Israel brings hope and healing to Haiti
By Rabbi Dow Marmur
JERUSALEM–Israel’s precarious relations with its neighbours have forced it to be always prepared for war. Having had to fight several of them, its army has gained great experience in dealing with and preparing for emergencies. That’s why Israel has been able to respond so swiftly, and apparently so efficiently, to the Haiti disaster.
Ahead of most other countries, since Saturday there has been a fully operational Israeli field hospital situated in a soccer field on the outskirts of devastated Port-au-Prince. Over 200 employees of the Israel Defense Forces, military and civilian, are now at work there. Journalists on the scene report impressive results. Many more rescuers sponsored by the Israeli equivalent of the Red Cross (Magen David Adom) as well as by other Israeli aid agencies are on their way. They too will make use of the special skills acquired because of their country’s war experience and defense needs.
Israelis at home are justifiably proud. From its very inception Israel has wanted to be, in the words of Scripture, “a light unto the nations.” Even when its economy was much more precarious than it is today, and though prevented from reaching out to its Arab neighbours, Israel had helped many African countries to develop their agriculture and industry. Political expediency has stopped some of the early beneficiaries to continue overt contacts with the Jewish state, but in some cases clandestine operations are said to be in place to this very day.
Spokespersons for Israel will tell you that their real hope is to be able to extend similar help to surrounding Muslim countries and the Palestinian Authority, which many would like to see becoming an independent state, living side by side with Israel in peace and security (as the current jargon has it). Some such help is already being provided.
Cynics will always choose to see these offers as Israel’s attempt to make a good impression in the world and ingratiating itself with the recipients. Israel’s desire to turn its “swords into ploughshares” (to use another image coined by the Biblical Prophets), goes very much deeper than engaging in public relations. It’s part and parcel of the value system of the Jewish religion. And even those who strive for a secular state in which religion is confined to the private realm want it to be a state based on Jewish moral values such as peace and prosperity for all peoples, not least the hapless Haitians.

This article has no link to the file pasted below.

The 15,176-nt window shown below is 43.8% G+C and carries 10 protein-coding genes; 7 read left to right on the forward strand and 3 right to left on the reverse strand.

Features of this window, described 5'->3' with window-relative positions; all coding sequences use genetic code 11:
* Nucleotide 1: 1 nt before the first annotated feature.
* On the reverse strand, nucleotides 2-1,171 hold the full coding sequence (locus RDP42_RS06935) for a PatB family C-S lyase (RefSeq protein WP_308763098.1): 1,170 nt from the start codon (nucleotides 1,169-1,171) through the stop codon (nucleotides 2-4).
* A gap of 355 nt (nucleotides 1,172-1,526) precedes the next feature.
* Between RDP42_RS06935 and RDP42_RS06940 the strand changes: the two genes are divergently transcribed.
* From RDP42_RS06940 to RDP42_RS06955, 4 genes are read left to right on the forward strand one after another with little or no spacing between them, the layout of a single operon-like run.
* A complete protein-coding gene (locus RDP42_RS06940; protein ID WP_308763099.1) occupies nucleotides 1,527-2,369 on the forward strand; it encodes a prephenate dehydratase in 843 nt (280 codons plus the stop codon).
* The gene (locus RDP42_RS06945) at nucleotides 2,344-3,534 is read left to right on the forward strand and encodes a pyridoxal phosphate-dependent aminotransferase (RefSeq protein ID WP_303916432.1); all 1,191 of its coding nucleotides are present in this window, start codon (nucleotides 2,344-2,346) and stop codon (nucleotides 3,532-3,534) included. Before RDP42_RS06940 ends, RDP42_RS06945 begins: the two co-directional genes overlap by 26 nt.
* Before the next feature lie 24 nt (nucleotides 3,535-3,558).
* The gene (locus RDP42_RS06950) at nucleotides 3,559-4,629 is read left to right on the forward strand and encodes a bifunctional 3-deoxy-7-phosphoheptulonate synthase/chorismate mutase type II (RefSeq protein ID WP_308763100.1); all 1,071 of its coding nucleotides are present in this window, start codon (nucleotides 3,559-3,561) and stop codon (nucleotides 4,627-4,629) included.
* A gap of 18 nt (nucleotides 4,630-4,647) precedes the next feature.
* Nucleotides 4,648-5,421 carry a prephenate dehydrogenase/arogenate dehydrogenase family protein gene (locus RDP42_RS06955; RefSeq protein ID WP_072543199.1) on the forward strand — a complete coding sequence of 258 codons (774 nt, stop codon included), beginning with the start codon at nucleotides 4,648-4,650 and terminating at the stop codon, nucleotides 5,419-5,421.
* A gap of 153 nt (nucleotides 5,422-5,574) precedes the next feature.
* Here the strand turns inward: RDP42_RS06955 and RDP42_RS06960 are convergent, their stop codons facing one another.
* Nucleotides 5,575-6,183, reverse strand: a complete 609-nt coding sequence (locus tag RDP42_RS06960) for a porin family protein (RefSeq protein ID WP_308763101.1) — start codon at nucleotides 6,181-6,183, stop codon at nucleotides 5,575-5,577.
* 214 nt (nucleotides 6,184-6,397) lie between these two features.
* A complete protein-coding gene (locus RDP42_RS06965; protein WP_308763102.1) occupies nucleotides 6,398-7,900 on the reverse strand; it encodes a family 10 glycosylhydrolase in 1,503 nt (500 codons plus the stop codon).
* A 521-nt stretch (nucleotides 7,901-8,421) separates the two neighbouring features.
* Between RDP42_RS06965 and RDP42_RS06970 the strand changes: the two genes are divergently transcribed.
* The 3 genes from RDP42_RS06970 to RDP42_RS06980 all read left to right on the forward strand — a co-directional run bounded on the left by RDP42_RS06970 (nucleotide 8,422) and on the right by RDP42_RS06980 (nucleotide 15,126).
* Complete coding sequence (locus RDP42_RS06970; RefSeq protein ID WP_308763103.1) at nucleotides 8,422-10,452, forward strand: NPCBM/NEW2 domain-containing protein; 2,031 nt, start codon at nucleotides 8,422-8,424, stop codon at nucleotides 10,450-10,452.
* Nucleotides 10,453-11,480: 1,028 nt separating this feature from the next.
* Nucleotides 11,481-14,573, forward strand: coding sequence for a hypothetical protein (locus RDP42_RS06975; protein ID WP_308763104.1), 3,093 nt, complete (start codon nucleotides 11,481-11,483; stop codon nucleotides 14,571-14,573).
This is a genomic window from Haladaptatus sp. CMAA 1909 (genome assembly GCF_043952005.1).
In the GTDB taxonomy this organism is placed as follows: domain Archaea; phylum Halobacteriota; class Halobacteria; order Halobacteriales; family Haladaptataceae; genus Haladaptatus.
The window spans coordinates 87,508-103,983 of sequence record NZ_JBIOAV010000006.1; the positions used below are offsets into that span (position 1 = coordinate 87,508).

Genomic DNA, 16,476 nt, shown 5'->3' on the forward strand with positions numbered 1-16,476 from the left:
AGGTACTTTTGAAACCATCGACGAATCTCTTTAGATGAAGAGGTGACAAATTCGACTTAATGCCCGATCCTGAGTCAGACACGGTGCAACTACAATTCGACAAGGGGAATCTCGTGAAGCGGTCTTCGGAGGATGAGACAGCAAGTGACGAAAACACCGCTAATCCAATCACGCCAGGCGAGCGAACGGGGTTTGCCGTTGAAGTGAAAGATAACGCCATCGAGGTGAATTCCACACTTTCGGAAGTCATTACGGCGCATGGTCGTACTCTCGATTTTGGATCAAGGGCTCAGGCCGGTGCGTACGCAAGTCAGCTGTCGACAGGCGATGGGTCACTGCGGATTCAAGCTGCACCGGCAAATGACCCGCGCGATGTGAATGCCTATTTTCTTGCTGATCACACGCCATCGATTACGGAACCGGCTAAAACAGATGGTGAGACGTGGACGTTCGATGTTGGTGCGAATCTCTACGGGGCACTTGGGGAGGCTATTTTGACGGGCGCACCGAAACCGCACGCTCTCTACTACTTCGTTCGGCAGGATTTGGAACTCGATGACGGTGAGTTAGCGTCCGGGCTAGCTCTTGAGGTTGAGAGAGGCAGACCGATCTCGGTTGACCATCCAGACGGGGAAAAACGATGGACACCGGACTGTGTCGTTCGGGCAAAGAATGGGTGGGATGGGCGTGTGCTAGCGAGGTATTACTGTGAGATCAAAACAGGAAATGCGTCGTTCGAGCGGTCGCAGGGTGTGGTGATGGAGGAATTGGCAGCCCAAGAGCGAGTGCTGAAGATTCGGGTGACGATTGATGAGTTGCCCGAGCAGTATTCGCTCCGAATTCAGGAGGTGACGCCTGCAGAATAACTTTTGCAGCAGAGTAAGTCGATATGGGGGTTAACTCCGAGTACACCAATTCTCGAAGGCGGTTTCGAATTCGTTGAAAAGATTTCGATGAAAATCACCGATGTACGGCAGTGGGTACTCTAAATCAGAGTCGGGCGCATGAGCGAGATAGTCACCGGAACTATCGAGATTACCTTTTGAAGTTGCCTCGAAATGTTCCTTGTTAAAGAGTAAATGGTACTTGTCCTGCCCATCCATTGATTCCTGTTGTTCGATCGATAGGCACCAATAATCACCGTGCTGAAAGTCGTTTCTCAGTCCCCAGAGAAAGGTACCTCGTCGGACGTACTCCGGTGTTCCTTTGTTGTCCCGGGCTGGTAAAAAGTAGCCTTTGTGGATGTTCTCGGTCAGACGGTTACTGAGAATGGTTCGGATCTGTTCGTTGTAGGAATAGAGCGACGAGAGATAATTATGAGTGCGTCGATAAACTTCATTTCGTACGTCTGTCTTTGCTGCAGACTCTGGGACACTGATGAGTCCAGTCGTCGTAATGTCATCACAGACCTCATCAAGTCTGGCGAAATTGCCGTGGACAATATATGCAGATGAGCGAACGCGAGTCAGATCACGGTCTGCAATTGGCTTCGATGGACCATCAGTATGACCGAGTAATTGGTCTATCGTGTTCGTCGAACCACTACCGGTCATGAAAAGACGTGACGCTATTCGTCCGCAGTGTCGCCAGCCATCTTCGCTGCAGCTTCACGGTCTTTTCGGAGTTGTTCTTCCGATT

The emphasis on healing and saving lives is central to Judaism. The fact that medicine has been a “Jewish” profession for much of history isn’t a coincidence and cannot be explained only in terms of sociology. Though Israelis are no less shocked and upset by what has befallen Haiti than citizens of other countries, most are also relieved that their government and their army are able to be of tangible help to the victims. The fact that Israel can use its defense measures in the service of other countries is gratifying to all, irrespective of their opinions about internal politics.
Unfortunately, nothing of this is likely to change the stance of Israel’s many enemies abroad. So-called human rights activists around the world will continue to clamor for the indictment of Israeli public figures branding them as war criminals. But perhaps people not burdened by ideological prejudices may wish to bear in mind that sometimes even the military can become the carrier of hope and healing. That’s definitely how Israelis view their country’s current mission in Haiti.
Rabbi Marmur is the spiritual leader emeritus of Holy Blossom Temple in Toronto. He now divides his time between Canada and Israel.